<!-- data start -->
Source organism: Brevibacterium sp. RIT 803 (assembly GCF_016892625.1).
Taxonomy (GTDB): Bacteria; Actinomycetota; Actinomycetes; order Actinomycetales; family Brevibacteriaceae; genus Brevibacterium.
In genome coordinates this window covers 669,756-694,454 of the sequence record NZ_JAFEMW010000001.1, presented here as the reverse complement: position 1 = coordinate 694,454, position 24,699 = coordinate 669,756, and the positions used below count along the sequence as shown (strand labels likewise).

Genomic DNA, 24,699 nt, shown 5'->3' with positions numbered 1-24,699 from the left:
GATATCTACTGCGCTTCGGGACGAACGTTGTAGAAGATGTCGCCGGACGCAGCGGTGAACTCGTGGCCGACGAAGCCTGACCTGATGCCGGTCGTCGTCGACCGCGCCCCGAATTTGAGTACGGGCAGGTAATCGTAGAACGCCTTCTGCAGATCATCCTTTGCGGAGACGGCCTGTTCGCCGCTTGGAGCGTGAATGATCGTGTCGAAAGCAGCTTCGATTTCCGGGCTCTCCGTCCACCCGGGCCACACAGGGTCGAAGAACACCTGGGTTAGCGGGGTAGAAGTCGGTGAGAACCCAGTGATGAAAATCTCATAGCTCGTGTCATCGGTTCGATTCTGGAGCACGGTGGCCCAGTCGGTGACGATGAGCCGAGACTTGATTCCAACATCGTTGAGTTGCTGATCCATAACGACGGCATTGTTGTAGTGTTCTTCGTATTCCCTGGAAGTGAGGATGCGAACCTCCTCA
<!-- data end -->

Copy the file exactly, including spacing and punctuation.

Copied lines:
Source organism: Brevibacterium sp. RIT 803 (assembly GCF_016892625.1).
Taxonomy (GTDB): Bacteria; Actinomycetota; Actinomycetes; order Actinomycetales; family Brevibacteriaceae; genus Brevibacterium.
In genome coordinates this window covers 669,756-694,454 of the sequence record NZ_JAFEMW010000001.1, presented here as the reverse complement: position 1 = coordinate 694,454, position 24,699 = coordinate 669,756, and the positions used below count along the sequence as shown (strand labels likewise).

Genomic DNA, 24,699 nt, shown 5'->3' with positions numbered 1-24,699 from the left:
GATATCTACTGCGCTTCGGGACGAACGTTGTAGAAGATGTCGCCGGACGCAGCGGTGAACTCGTGGCCGACGAAGCCTGACCTGATGCCGGTCGTCGTCGACCGCGCCCCGAATTTGAGTACGGGCAGGTAATCGTAGAACGCCTTCTGCAGATCATCCTTTGCGGAGACGGCCTGTTCGCCGCTTGGAGCGTGAATGATCGTGTCGAAAGCAGCTTCGATTTCCGGGCTCTCCGTCCACCCGGGCCACACAGGGTCGAAGAACACCTGGGTTAGCGGGGTAGAAGTCGGTGAGAACCCAGTGATGAAAATCTCATAGCTCGTGTCATCGGTTCGATTCTGGAGCACGGTGGCCCAGTCGGTGACGATGAGCCGAGACTTGATTCCAACATCGTTGAGTTGCTGATCCATAACGACGGCATTGTTGTAGTGTTCTTCGTATTCCCTGGAAGTGAGGATGCGAACCTCCTCA